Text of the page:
Saturday, November 30, 2013

ICCAT Fails Again

"Sharks is where they really dropped the ball," said Elizabeth Wilson, director of the Pew Charitable Trusts' international ocean policy unit, which had observer status at the gathering, which concluded Monday. "There was very little discussion about sharks. They barely even talked about it in their meetings, which is very disappointing," she said in a phone interview after the meeting ended.

"I think there are some countries that are catching a lot of sharks and they have the ability to do that in completely unregulated fisheries and they don't want catch limits. The end result is that ICCAT is failing to take action on sharks. It's a really frustrating situation," Wilson said.

Critics also attacked ICCAT's failure to take action to protect two other vulnerable shark species in the Atlantic, the shortfin mako and blue shark, as the amount of sharks taken continues to climb.

Sharks are often caught primarily for fins used in shark fin soup in Asia. Critics mentioned Japan, China and South Korea as nations that blocked measures to protect sharks at the ICCAT meeting. Canada opposed a ban on the critically endangered porbeagle shark, according to observers.

An estimated 100 million sharks are killed every year, according to a March scientific study in the journal Marine Policy, which said the number could be as high as 273 million. The study found that sharks were being overfished far beyond their ability to recover.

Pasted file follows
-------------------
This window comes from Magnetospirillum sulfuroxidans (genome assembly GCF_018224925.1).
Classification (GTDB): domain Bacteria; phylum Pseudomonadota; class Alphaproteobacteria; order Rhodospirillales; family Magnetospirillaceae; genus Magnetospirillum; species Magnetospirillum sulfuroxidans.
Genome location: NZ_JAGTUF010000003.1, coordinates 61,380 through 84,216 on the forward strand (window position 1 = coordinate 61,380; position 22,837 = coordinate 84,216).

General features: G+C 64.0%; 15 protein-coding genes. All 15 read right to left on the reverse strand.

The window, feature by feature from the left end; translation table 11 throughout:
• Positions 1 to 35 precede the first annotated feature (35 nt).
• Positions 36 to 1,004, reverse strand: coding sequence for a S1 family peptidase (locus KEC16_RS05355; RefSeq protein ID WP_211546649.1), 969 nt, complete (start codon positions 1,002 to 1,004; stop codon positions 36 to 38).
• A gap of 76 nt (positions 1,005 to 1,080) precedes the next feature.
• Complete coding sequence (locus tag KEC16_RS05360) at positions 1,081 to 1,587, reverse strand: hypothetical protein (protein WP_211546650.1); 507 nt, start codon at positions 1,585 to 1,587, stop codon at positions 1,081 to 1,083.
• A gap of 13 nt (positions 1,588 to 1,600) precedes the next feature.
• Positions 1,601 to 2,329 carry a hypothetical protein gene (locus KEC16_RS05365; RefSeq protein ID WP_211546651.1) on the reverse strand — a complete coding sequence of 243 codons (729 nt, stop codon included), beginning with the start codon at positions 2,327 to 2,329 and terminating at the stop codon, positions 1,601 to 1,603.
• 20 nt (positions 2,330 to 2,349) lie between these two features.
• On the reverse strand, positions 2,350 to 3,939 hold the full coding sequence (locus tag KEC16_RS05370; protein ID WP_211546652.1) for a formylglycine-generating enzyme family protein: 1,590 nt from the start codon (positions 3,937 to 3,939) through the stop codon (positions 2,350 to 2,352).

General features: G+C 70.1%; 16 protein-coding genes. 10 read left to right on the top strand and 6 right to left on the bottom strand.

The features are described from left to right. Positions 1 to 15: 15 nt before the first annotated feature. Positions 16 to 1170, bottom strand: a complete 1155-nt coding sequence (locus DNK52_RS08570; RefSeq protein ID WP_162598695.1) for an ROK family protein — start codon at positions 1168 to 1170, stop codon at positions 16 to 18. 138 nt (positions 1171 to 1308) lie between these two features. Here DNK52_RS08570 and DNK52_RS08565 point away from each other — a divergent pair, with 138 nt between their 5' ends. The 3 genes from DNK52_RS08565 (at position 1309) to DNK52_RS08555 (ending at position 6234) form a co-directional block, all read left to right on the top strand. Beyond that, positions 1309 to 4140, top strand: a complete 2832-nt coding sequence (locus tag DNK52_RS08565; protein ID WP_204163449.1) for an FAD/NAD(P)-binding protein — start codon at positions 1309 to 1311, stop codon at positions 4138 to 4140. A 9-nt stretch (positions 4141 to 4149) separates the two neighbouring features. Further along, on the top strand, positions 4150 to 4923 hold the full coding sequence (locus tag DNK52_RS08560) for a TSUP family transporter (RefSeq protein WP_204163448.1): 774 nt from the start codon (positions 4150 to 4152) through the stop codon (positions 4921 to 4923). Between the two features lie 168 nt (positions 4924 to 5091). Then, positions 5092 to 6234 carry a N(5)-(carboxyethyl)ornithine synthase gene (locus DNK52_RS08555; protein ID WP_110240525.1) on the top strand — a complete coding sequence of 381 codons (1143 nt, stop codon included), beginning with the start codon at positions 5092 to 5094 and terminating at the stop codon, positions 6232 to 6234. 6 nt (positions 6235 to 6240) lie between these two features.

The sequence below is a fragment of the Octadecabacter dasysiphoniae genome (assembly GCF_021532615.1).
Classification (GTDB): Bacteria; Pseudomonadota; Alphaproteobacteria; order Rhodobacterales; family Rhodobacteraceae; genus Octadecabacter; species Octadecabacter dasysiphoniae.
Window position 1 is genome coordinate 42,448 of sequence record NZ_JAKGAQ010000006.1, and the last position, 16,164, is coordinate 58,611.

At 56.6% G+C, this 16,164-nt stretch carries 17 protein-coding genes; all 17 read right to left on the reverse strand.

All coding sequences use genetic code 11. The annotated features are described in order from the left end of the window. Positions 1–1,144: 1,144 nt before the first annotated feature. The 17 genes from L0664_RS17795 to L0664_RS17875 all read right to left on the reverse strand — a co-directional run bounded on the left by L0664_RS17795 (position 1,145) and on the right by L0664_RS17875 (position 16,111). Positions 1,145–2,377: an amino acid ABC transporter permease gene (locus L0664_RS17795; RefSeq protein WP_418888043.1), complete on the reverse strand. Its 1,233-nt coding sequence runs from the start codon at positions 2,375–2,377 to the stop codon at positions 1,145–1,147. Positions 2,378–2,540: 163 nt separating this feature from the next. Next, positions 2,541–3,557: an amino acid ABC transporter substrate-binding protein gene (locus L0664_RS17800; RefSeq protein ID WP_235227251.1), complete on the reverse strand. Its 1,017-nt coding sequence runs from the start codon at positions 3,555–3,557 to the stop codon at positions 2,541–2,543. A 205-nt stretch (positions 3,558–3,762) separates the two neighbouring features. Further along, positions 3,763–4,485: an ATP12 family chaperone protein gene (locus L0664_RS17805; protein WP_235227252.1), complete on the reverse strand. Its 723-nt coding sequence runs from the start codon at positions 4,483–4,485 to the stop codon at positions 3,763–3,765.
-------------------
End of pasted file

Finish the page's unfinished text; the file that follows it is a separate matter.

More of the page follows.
“Biologically, sharks simply can’t keep up with the current rate of exploitation and demand. Protective measures must be scaled up significantly in order to avoid further depletion and the possible extinction of many shark species,” said the report's lead author, Boris Worm, a marine biologist at Dalhousie University in Halifax, Nova Scotia, at the time the study was released.

Wilson said European nations and some other countries at the ICCAT meeting took a strong stance on shark protection, but weren't able push through protective measures.

"There were some countries trying to be proactive on sharks but it's the same countries year after year that continue to block these proposals," she said.

Published in the Los Angeles Times on November 26, 2013


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Jaxon Oakley said...

Shark defenders have admitted their failure about the ICCAT because the defeat was very clear. All the organizers of the program have been present at the ceremony to recognize the problems of the failure. ICCAT is difficult task for a newcomer at the deep ocean.

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